The following information for caregivers has been prepared by the Caregiver Assistance Network.
Planning for New Caregivers
- Learn as much as you can about your loved one's illness.
- Put your care recipient's papers in order.
- Financial. Find out where your care recipient keeps financial information, including investments, bank accounts and tax returns. Find out names of lawyers, bankers and accounts. Also, locate life insurance policies, birth certificates, and funeral arrangement papers.
- Medical. Find the names and phone numbers of all physicians as well as information about all prescribed medications. Also, find Social Security and Medicare cards. Complete living wills and durable powers of attorney for health care.
- Get support early on.
- Be knowledgeable about available resources in your community.
- Allow yourself to experience the many emotions of caregiving (i.e., anger, sadness, loss).
- Find respite.
- Make time for yourself and do activities you enjoy.
- Access legal needs (i.e. wills, advance directives, power of attorney).
- Create a profile of family member's income and expenses.
Ways to Get Help from Other Family Members
- Ask. Be assertive.
- Hold a family meeting to express your concerns.
- Suggest specific things others can do to help.
- Don't make family members feel guilty.
- Be appreciative — say thank you.
Many people find themselves in this situation. They want to help mom, grandpa, an aunt or other aging family member, but they live so far away. There are still many things a long-distance caregiver can do to help someone they care about. They can also be a great help to other caregivers – such as a sibling – who might live closer to their loved one. The National Institute on Aging has written a guide for long-distance caregivers, including 20 questions every long-distance caregiver should ask themselves. Click here to download a free copy of the guide.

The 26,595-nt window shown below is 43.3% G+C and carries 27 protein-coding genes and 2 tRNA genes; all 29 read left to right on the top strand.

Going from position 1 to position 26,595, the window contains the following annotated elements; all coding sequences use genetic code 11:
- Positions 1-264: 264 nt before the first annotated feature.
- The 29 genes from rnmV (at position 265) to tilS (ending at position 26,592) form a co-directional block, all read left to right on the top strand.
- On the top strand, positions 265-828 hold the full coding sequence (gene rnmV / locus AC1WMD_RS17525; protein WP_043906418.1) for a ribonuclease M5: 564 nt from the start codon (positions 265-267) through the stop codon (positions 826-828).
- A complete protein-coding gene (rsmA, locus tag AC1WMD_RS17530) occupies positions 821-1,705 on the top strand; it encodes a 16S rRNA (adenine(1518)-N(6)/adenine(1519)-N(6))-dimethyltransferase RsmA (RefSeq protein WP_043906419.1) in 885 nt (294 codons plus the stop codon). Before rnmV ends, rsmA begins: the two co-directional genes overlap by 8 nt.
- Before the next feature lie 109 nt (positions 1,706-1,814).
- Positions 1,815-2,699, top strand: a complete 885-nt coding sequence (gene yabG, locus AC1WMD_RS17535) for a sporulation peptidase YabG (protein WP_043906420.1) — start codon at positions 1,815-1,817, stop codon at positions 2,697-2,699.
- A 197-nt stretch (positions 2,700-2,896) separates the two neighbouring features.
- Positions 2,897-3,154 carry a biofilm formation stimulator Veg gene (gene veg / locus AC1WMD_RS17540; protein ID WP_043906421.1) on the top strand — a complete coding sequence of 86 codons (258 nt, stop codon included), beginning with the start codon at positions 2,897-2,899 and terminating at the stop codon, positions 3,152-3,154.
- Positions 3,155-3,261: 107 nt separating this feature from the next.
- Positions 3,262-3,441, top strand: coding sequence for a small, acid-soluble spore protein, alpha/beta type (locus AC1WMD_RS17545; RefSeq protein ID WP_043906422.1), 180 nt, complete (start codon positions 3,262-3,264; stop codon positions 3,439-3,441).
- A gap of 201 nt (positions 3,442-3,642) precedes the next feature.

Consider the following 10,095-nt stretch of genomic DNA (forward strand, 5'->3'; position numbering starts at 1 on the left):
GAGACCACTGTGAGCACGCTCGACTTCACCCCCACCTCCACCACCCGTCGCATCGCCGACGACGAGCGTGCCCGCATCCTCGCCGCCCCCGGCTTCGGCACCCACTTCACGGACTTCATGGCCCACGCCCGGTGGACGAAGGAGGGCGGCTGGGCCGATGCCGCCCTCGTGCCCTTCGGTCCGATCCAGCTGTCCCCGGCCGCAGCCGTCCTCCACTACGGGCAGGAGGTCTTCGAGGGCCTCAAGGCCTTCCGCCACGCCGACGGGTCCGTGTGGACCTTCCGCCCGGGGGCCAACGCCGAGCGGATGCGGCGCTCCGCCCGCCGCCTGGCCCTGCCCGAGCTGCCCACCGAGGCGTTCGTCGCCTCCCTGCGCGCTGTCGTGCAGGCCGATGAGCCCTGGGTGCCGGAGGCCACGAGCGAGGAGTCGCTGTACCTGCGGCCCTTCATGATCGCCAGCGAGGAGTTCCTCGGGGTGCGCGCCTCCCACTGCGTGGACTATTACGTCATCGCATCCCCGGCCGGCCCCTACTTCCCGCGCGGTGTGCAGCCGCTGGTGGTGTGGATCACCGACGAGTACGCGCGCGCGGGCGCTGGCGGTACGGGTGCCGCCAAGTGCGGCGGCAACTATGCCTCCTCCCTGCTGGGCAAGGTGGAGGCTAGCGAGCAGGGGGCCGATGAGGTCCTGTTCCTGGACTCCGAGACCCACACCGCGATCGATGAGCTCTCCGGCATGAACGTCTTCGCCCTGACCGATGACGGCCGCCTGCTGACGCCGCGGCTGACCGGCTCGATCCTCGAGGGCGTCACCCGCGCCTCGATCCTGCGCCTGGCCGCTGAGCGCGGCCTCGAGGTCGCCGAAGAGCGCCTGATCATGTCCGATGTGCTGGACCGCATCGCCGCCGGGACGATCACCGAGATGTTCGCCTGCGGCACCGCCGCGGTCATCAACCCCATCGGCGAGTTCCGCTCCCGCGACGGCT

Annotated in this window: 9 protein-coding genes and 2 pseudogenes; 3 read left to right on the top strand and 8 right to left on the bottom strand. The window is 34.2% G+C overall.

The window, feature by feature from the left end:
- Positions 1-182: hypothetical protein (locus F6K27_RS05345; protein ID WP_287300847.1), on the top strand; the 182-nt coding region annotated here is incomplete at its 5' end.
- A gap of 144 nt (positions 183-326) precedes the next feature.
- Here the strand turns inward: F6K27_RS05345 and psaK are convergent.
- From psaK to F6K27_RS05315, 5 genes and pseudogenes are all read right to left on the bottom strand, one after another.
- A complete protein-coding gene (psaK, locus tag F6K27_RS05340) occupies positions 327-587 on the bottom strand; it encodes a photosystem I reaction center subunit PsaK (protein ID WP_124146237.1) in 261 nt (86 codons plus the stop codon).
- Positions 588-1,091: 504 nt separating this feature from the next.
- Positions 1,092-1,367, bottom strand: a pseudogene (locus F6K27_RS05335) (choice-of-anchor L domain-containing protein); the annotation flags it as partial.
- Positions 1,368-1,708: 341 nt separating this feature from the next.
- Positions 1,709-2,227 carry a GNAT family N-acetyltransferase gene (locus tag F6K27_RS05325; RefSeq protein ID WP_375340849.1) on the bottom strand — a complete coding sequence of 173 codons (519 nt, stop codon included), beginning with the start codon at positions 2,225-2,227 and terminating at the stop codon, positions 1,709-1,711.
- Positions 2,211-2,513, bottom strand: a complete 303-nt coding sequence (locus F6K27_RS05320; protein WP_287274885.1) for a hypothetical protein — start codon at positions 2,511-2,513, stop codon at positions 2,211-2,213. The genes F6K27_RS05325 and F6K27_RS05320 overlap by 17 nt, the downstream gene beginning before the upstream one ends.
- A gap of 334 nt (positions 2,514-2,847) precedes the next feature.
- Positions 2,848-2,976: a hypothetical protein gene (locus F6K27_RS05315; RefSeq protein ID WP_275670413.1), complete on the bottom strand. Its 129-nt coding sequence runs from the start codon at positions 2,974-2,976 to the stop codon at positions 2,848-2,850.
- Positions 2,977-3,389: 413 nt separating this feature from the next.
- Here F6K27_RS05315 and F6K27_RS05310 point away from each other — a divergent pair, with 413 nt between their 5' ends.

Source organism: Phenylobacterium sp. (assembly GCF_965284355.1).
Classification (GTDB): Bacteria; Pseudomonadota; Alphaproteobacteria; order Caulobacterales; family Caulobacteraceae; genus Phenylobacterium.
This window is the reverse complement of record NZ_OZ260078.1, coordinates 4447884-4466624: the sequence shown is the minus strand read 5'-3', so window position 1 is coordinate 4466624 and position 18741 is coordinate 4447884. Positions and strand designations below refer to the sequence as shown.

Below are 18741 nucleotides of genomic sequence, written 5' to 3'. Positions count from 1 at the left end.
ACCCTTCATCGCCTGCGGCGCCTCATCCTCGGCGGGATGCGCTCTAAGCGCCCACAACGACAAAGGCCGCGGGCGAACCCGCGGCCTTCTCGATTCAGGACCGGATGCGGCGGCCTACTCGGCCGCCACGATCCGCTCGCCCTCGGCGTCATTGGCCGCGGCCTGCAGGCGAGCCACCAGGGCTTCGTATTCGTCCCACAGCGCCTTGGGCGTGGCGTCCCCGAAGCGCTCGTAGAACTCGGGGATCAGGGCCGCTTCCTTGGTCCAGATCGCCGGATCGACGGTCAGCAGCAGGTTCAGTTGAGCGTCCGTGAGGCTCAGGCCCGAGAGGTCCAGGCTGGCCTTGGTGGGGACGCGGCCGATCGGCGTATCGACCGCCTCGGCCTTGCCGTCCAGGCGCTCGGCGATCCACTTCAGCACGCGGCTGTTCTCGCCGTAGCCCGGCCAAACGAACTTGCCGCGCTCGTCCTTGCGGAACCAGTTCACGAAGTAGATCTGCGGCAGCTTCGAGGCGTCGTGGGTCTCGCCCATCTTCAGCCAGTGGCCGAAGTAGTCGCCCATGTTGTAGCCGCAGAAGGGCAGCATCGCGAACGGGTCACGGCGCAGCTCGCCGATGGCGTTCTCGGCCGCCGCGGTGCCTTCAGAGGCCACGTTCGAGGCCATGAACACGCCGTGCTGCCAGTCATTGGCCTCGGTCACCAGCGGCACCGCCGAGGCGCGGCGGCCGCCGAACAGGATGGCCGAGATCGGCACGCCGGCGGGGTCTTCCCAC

- Educate yourself about the care receiver's illness/condition.
- Plan ahead: plan for the worst, but hope for the best.
- Remember to take care of yourself. Know your limits.
- Seek and accept help from others. (Ask for help!)
- Find your source of strength (i.e. religion, exercise, etc.).
- Recite the 4 "C`s" of Caregiving:
- I didn't cause it.
- I can't cure it.
- I can't control it.
- I can only cope with it.
Communicating with Care Receivers
- Be gentle and sensitive to their situation. It's not easy to be a care receiver.
- Don't assume you know how they feel.
- Express your concerns openly as well as your limitations.
- Be honest. Maintain eye contact.
- Listen. Be attentive.
Tips for the Employed Caregiver
- Be upfront and honest with your boss about your caregiving responsibility.
- Ask about any Employee Assistance Programs.
- Take advantage of any flex-time policies.
- Delegate responsibilities both at work and at home.
- Manage your time well; pace yourself.
- Be flexible with your work schedule: be willing to make up any lost time due to caregiving.
- Seek support: from family and the community.
- Try not to use your vacation time for caregiving. Your vacation time should be for you!
Ten Simple Ways to Help a Caregiver
- Call the caregiver on a regular basis to find out how he or she is doing. Listen with an open heart and a non-judgmental ear.
- Volunteer to stay with the care recipient for one evening or afternoon a week, every other week, or once a month – whatever you can offer.
- Send a note expressing your love and admiration for the family caregiver.
- Encourage the family caregiver to keep up his/her own interests and hobbies. Help him/her find the time needed to do so.
- Lessen the caregiver's load by running errands when you can.
- Call the caregiver and say, "Don`t worry about dinner. I`ll bring it over."
- Be a library runner.
- Offer to make phone calls on behalf of the family caregiver to learn about community services that can help.
- Stop for a visit with the family caregiver and the care recipient.
- Share a hug! "Caregivers give so much of themselves they need regular hug replacements." (from www.caregiving.com)
Know the Warning Signs That May Signal Your Breaking Point
- Shortness of temper
- Physical problems
- Inability to accept help from others
- Withdrawal from people close to you
- Financial problems
- Disinterest in normal leisure activities
Life After Caregiving
- Resume enjoyable activities that you may have given up during caregiving.
- Allow yourself to grieve. Acknowledge your loss.
- Seek support from others.
- Know that it's okay to feel angry.
- Remember the happy times spent with your loved one.